Friday, 23 July 2010


By Richard Jay Parker

It's a question that writers frequently ask themselves whether they be starting out, struggling to perpetuatre their ambition or writing professionally. Being a writer is one of the few professions that people find acceptable in terms of it earning little money. Put a silent 'struggling' before the title, nobody bats an eyelid.

Writers are frequently portrayed in the media as malcontented, downtrodden pariahs with an enormous capacity for alcohol (OK - that last one certainly attracts some people to the lifestyle). It's not a romantic image though. It's not true of many writers either.

But some truths are inescapable. There's never a guarantee of success in this business. Not every writer wants to earn the big bucks and is quite content with the therapy and pleasure it offers. However, anyone wishing to do it as a day job has to make it pay and the nature of the work (and the donkey/carrot technique that so many use to extract the work from us for nothing) means more often than not it doesn't.

Depending on which area of writing you're in personal projects can be taken out of your hands, changed, rewritten beyond recognition or stolen outright (although instances of this are not quite as common as some writers fear). There's also the interminable waiting period that comes before all that which every writer agrees is one of the most frustrating parts of the process.

So what is it that attracts so many people? I think it's because writing is still one of the purest ambitions to have. That creating something personal and championing it in the face of all the above is an innate human desire to share our individuality - whether it be with friends or the entire world. There's also that old saying about nothing that's worth having ever being easy so add our gluttony for punishment to the crucible as well.

It's not easy being a writer but I made a determined decision to be one quite some time ago. I inevitably get fed up with its myriad pitfalls but I can still find quite enough reasons - aside from the generous and supportive company of other writers - to want to continue.

Glass of wine anyone?


  1. Because at this point in my life, I can't imagine doing anything else. Writing is a life pulse to me. Admittedly, I have those moments of wanting to toss the laptop out of the window, but what writer doesn't? (Hugs)Indigo

  2. Why indeed? The publishing business is a strategic stasis, agents are having to work harder for less, advances have (all but) disappeared (as have marketing budgets) and the supply of wannabe new authors vastly outstrips demand. None of which gets a second thought when I sit down to write. I guess unpublished and published authors alike do it because they are compelled to do so.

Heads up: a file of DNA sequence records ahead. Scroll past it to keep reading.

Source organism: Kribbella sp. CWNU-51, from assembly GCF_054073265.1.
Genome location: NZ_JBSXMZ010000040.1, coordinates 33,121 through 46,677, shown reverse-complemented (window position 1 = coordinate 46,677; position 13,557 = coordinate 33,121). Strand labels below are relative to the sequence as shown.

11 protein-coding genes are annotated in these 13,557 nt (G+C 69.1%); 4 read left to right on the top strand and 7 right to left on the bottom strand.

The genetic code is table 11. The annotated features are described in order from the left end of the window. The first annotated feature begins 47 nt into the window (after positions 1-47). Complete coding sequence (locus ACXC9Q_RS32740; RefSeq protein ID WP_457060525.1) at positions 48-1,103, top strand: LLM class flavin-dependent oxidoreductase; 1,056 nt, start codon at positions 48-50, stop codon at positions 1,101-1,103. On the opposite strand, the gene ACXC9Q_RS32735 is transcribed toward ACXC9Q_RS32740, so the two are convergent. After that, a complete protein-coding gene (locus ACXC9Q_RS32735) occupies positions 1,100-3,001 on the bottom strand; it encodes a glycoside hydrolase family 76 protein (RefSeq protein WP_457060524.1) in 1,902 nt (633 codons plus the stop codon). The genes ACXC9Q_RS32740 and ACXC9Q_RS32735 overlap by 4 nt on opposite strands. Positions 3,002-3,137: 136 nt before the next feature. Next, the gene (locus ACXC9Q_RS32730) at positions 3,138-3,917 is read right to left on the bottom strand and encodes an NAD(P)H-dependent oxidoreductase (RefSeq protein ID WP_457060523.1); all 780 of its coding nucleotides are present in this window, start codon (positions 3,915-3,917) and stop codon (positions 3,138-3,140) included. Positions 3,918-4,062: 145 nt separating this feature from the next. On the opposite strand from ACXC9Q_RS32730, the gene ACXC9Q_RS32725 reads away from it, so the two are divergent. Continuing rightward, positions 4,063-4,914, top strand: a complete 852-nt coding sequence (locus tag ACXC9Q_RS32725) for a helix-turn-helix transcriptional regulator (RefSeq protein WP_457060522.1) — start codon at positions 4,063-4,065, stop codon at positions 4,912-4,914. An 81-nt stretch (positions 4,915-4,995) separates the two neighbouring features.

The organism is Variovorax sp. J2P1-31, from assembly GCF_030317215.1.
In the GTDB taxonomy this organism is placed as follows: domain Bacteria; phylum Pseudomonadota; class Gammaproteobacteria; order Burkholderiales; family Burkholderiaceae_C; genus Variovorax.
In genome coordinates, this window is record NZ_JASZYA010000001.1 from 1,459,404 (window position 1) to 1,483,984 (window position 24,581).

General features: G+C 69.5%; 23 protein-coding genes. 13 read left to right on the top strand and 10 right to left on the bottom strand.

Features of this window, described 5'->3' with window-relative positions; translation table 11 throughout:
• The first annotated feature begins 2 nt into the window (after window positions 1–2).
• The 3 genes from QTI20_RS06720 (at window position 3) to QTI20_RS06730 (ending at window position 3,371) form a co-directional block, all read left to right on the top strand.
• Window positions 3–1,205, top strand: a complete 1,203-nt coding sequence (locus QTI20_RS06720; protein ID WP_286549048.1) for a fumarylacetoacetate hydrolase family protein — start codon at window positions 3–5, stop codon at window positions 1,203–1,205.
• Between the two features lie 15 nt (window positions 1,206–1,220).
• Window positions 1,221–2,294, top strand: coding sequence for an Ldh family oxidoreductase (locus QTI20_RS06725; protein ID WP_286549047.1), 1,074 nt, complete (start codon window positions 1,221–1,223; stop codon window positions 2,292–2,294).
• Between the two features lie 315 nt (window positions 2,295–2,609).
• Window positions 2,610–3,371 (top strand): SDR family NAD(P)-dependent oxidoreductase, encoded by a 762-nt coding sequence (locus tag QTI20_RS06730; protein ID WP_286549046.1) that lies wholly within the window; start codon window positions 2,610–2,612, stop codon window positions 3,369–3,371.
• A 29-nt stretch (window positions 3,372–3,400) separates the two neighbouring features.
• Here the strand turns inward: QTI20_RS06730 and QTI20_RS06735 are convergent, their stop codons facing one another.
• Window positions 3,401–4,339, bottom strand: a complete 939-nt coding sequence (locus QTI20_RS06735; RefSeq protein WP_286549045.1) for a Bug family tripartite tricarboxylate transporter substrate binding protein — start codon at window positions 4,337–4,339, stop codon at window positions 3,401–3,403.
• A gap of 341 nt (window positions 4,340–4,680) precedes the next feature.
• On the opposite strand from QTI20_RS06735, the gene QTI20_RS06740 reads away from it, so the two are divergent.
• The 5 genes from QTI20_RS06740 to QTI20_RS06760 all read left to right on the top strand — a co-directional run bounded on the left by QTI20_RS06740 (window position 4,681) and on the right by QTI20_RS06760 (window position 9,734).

3. I think there are a group of people who gain immense pleasure from watching their own pain - writers. Now, forget the glass, pass the bottle! ;-j

  4. Oh! Sorry, Richard. I was waiting for Charmaine to pass the bottle my way...
    For me, what got me writing again after twenty years was the regrets that I knew that I would have had I not kick-started that long-unfinished novel. I have always had that creative energy within me that wanted to come out in the form of writing fiction. I'm grateful that I'm getting to do it, as well as finding it easy to get others to want to read along.
    I'm sorry about the tablecloth. Who gets the bottle next?

  5. Writing is not just my passion - it's my oxygen! It's "till death do us part" - mind you, I have even warned my family that when the time comes to place me in a casket, they are to throw several pencils, notebooks, and a rubber in with me just in case a "Novel Idea" should dawn on me during eternity - well, Heaven forbid I should miss an opportunity like that with so much time on my hands to think. And, if there's any means of relating it back from the ethers, well then - it will be the first book from Heaven!
    The Writers Rest!
    Here we lay her down to rest - A mound of notebooks on her chest - Several pencils in her hand - And now she's off to happy land!

  6. Thanks, Indigo. I can't imagine doing anything else either.

    You're right, Shaun. You just have to carry on regardless and ignore the statistics.

    But that whole bottle does numb the pain, Charmaine.

    The energy of self motivation is vital, James. I think all writers struggle with this at regular intervals.

    Thanks for the verse, Ita. I can use the wine to get to happy land though.